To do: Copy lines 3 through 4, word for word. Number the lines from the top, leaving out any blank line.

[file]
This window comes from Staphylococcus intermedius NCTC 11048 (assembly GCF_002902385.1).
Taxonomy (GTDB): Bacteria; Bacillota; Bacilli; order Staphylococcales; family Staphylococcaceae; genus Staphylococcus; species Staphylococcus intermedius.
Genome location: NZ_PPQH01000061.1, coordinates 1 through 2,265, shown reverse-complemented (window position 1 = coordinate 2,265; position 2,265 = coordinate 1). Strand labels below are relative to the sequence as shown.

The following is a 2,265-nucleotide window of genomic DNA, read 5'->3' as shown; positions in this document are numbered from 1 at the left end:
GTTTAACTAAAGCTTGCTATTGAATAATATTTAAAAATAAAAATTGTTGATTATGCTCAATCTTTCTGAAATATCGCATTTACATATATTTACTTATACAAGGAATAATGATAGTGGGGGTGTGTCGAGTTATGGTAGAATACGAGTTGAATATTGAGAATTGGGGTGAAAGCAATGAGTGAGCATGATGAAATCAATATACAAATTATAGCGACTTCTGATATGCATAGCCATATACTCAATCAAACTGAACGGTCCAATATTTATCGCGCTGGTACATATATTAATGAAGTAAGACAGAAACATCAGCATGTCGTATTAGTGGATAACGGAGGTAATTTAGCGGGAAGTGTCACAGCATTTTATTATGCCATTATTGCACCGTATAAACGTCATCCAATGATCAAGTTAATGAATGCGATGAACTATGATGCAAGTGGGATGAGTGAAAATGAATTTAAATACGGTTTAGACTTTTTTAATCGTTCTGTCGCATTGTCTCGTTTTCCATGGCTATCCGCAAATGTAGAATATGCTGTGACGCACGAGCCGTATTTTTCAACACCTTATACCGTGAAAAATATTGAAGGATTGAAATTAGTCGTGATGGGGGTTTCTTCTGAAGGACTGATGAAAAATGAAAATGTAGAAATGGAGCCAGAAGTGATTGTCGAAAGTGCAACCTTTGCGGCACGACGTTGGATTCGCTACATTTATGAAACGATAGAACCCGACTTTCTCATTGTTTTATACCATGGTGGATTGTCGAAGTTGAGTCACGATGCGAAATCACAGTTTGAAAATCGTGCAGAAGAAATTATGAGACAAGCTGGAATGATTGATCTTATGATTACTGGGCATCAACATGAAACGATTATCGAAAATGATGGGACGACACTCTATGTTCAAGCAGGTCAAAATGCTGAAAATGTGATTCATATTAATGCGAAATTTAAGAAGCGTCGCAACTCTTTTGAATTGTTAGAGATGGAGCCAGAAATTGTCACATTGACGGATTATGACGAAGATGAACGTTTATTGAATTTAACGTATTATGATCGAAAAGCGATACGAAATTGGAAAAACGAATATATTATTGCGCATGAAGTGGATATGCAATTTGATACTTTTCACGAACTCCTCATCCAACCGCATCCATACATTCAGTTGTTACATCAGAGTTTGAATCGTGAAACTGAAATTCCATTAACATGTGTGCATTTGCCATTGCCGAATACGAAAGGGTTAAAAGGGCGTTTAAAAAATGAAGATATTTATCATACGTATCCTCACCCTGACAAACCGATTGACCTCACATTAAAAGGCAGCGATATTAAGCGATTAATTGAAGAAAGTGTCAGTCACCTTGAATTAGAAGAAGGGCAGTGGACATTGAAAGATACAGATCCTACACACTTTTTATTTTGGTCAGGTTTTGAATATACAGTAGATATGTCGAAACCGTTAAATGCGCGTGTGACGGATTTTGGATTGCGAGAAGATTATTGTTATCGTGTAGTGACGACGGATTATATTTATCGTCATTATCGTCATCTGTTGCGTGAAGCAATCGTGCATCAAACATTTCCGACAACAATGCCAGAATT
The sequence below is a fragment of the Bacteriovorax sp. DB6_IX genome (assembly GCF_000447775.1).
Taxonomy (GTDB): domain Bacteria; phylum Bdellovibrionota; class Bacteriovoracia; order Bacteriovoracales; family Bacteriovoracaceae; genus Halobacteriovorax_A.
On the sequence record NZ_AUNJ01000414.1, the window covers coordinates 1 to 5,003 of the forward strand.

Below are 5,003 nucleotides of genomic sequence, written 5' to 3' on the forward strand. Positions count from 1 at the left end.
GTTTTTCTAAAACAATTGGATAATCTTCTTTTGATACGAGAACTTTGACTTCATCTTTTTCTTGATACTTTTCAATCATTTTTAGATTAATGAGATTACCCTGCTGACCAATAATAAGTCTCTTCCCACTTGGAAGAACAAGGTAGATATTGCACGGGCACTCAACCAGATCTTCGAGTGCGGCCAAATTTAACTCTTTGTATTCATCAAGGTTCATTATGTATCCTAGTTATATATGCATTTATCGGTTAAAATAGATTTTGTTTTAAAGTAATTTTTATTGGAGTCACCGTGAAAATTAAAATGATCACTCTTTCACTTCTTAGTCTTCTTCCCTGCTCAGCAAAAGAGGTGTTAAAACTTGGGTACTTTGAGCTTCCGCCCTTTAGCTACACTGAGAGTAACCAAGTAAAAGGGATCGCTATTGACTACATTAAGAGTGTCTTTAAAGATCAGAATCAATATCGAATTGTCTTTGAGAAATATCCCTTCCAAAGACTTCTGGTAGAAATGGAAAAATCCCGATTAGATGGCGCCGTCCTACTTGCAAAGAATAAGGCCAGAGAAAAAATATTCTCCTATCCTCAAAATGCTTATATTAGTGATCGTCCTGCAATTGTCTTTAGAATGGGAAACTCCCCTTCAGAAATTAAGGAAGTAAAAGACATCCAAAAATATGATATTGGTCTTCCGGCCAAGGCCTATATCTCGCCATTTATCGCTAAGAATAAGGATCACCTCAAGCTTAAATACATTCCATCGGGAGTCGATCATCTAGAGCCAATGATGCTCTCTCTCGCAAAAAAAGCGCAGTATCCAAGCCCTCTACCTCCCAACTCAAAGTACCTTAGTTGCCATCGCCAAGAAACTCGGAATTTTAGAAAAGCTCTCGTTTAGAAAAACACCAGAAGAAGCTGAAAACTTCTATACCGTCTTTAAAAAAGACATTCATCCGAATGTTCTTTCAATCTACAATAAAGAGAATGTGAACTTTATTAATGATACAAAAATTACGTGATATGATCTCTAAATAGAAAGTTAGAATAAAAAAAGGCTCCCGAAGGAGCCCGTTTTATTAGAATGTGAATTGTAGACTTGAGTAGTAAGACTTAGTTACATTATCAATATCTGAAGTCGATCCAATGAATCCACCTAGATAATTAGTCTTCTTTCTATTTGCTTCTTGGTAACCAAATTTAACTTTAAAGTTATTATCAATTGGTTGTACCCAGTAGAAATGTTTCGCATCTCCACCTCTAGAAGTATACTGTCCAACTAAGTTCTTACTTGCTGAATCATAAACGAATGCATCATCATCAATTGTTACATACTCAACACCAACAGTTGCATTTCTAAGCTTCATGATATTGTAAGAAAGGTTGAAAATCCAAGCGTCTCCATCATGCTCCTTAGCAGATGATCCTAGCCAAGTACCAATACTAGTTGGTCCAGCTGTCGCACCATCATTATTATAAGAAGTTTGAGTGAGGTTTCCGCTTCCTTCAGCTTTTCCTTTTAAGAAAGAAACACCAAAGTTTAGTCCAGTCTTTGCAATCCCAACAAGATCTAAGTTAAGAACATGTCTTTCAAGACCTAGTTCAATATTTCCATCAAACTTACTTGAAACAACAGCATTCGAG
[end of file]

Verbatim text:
Genome location: NZ_PPQH01000061.1, coordinates 1 through 2,265, shown reverse-complemented (window position 1 = coordinate 2,265; position 2,265 = coordinate 1). Strand labels below are relative to the sequence as shown.

The following is a 2,265-nucleotide window of genomic DNA, read 5'->3' as shown; positions in this document are numbered from 1 at the left end: